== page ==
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Cormac McCarthy's Typewriter
January 29, 2010 9:42 PM   Subscribe

In 1963, in a pawnshop in Knoxville, Tennessee, Cormac McCarthy bought an Olivetti Lettera 32 manual typewriter for $50. After typing 5 million words on it - including all his novels - he replaced it with an identical model purchased by a friend for $20. Last month, the original typewriter was auctioned for $254,000 to benefit the Santa Fe Institute. (previously)
posted by Joe Beese (36 comments total) 5 users marked this as a favorite

 
Geez. This makes my accomplishment of three years on the same laptop just a little less impressive.
posted by beepbeepboopboop at 9:44 PM on January 29, 2010


" key missing.
posted by Artw at 9:46 PM on January 29, 2010 [35 favorites]


It makes no difference what men think of war, said the judge. War endures. As well ask men what they think of stone. War was always here. Before man was, war waited for him. The ultimate trade awaiting its ultimate practitioner. That is the way it was and will be....
War is the ultimate game because war is at last a forcing of the unity of existence. War is god.
. . .

Moral law is an invention of mankind for the disenfranchisement of the powerful in favor of the weak. Historical law subverts it at every turn.

posted by nola at 9:52 PM on January 29, 2010


Wow. Once again, Italian engineering impresses.
posted by longsleeves at 9:55 PM on January 29, 2010 [1 favorite]


A writer has got to retire on something... royalties sure ain't gonna do it!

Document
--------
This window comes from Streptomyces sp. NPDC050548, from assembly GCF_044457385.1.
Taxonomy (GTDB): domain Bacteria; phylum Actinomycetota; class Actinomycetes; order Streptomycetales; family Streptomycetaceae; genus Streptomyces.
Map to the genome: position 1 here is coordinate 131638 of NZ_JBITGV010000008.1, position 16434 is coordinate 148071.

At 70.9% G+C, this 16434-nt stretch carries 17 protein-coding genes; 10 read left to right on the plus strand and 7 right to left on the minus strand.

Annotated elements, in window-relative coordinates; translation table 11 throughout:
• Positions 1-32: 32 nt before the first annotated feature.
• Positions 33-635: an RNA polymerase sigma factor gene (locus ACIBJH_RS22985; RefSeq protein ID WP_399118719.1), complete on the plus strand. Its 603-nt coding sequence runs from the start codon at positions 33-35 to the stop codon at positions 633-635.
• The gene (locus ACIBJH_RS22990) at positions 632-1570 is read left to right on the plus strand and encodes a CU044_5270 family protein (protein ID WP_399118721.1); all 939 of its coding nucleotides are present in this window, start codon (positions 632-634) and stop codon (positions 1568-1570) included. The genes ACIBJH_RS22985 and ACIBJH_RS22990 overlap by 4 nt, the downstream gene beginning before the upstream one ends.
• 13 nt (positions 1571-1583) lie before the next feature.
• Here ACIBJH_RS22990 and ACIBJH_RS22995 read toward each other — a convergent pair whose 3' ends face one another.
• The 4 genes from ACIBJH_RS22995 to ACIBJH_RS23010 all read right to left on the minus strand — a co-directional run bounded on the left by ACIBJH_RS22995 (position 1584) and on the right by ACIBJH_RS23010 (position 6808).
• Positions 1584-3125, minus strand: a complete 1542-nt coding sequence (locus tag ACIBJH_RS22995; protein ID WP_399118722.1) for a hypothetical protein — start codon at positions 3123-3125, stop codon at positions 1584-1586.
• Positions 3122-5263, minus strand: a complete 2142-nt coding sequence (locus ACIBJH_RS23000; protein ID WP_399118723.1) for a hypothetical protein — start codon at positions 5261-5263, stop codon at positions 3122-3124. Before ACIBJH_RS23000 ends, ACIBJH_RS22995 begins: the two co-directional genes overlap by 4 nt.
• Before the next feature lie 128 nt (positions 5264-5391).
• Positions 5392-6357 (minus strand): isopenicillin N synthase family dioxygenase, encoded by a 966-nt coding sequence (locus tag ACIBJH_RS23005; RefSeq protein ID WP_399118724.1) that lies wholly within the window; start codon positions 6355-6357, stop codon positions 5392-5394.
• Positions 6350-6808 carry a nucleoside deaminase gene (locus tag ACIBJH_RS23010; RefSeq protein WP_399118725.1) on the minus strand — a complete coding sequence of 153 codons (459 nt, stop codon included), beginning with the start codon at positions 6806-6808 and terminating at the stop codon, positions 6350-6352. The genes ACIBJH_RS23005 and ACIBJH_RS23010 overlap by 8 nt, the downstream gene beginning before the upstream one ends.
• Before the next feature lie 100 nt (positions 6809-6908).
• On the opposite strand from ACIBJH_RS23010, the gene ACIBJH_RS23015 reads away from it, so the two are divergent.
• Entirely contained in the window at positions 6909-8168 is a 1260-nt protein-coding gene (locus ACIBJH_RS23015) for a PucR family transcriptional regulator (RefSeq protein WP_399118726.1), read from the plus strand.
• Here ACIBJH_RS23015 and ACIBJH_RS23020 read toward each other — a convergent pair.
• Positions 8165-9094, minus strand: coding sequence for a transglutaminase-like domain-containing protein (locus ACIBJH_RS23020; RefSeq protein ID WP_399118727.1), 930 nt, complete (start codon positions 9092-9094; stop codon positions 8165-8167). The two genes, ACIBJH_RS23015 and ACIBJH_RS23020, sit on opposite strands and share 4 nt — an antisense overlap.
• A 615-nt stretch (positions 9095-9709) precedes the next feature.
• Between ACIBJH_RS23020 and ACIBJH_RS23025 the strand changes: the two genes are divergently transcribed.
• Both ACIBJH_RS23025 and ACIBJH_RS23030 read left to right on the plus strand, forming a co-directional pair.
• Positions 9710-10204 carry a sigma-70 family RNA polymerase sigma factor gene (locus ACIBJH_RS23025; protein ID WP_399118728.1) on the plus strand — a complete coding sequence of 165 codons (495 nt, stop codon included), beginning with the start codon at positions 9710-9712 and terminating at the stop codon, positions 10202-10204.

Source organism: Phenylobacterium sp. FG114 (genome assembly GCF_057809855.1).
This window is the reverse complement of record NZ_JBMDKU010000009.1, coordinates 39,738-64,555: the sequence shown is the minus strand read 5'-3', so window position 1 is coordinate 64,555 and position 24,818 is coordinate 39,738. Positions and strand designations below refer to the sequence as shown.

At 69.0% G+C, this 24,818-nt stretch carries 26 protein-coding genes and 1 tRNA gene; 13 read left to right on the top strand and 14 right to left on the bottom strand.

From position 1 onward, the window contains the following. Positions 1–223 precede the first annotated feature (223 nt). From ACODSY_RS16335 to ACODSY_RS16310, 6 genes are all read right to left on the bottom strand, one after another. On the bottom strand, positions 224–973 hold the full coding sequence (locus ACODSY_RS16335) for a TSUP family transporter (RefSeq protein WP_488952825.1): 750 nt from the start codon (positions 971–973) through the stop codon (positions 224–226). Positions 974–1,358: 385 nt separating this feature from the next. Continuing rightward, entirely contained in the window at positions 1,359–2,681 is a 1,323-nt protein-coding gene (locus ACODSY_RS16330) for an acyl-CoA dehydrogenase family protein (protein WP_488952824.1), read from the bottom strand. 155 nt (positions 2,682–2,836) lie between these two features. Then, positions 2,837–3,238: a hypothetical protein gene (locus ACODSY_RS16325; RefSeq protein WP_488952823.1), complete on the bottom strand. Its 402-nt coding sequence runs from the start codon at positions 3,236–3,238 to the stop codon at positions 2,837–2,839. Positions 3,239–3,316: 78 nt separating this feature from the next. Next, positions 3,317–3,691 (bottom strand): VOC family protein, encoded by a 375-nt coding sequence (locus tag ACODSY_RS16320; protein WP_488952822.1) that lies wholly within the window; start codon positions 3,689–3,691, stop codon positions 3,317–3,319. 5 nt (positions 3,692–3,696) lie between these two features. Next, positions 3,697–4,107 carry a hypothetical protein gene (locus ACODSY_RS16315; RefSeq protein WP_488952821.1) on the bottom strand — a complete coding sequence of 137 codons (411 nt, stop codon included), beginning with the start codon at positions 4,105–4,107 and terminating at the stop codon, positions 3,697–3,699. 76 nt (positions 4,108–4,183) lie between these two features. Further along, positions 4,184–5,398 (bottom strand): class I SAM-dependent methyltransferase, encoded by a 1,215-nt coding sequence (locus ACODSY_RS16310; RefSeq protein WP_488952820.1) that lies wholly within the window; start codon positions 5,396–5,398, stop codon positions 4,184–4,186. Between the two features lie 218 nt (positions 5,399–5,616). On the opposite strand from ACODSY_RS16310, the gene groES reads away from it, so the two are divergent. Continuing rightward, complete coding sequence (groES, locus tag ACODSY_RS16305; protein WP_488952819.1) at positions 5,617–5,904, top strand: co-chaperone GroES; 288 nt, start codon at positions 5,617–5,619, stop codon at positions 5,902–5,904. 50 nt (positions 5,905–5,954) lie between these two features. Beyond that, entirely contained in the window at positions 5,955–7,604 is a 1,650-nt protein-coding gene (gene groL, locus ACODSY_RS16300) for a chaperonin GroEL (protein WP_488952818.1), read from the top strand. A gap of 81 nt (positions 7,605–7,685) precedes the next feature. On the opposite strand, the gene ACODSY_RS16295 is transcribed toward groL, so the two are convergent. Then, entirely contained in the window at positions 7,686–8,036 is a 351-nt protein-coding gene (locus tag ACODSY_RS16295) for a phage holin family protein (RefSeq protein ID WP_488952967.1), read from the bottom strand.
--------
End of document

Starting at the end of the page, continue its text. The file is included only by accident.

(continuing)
posted by markkraft at 9:57 PM on January 29, 2010


The crickets and the rust-beetles scuttled among the nettles of the sagethicket. Vamanos, amigos, he whispered, and threw the busted leather flintscraw over the loose weave of the saddlecock. And they rode on in the friscalating dusklight.
posted by Kraftmatic Adjustable Cheese at 10:14 PM on January 29, 2010 [11 favorites]


" key missing.

Right along with Tab.
posted by cmgonzalez at 11:14 PM on January 29, 2010


Whenever I want to get some real writing done, I bust out the manual typewriter. It feels so much more real.
posted by dunkadunc at 11:17 PM on January 29, 2010


I learned to hunt-and-peck on a manual Smith-Corona (I think). Occasionally I will gain a sense-memory of the smell, sweet light machine oil with a hint of resinous plastic. I don't miss it per se, but it is missed.
posted by mwhybark at 11:24 PM on January 29, 2010


The nice thing about a typewriter is that it forces you to just go with it you can't go back and edit your thoughts, which means that once it's on the page it's on the page.

Neil Stephenson actually does all his writing with a pen (I think I heard during the Baroque Cycle he was using a quill for a while.) then types it into a computer when it's done.

That said I haven't actually written anything on a typewriter since I was a little kid I don't think. And for school assignments and stuff I would usually dictate to my mom. Even in elementary school we learned to type on an Apple II.
posted by delmoi at 3:00 AM on January 30, 2010


he replaced it with an identical model purchased by a friend for $20.

The price doesn't surprise me.
posted by ersatz at 3:55 AM on January 30, 2010


Later in the day the boy turned to him. Can you tell me about apostrophes?

What do you want to know about them?

I dont know. Where did they all go?

I dont know, the man said, and it was truth. He didnt know where all the apostrophes had gone.

In the gray and cloven coldstunt they came upon a supermarket. A few old cars in the lot, the windswept bleary goam. The man pushed the cart towards the cartstation nearest the entrance, nesting it with the others, and went inside. The boy gripped his hand. They walked slowly up and down the aisles, hoping to find something that had been overlooked. A bottle of water. A can of soup. Craisins, even. In the dustfilled refrigerator case he came upon a warm stack of Lunchables. With his hand, he brushed one clean and looked it over. The ham, cheese, and crackers each sat in its individual station, looking suspiciously fresh. The man’s eyes narrowed as he inspected the pink roundlet of ham, the tiny orange cheddarblock.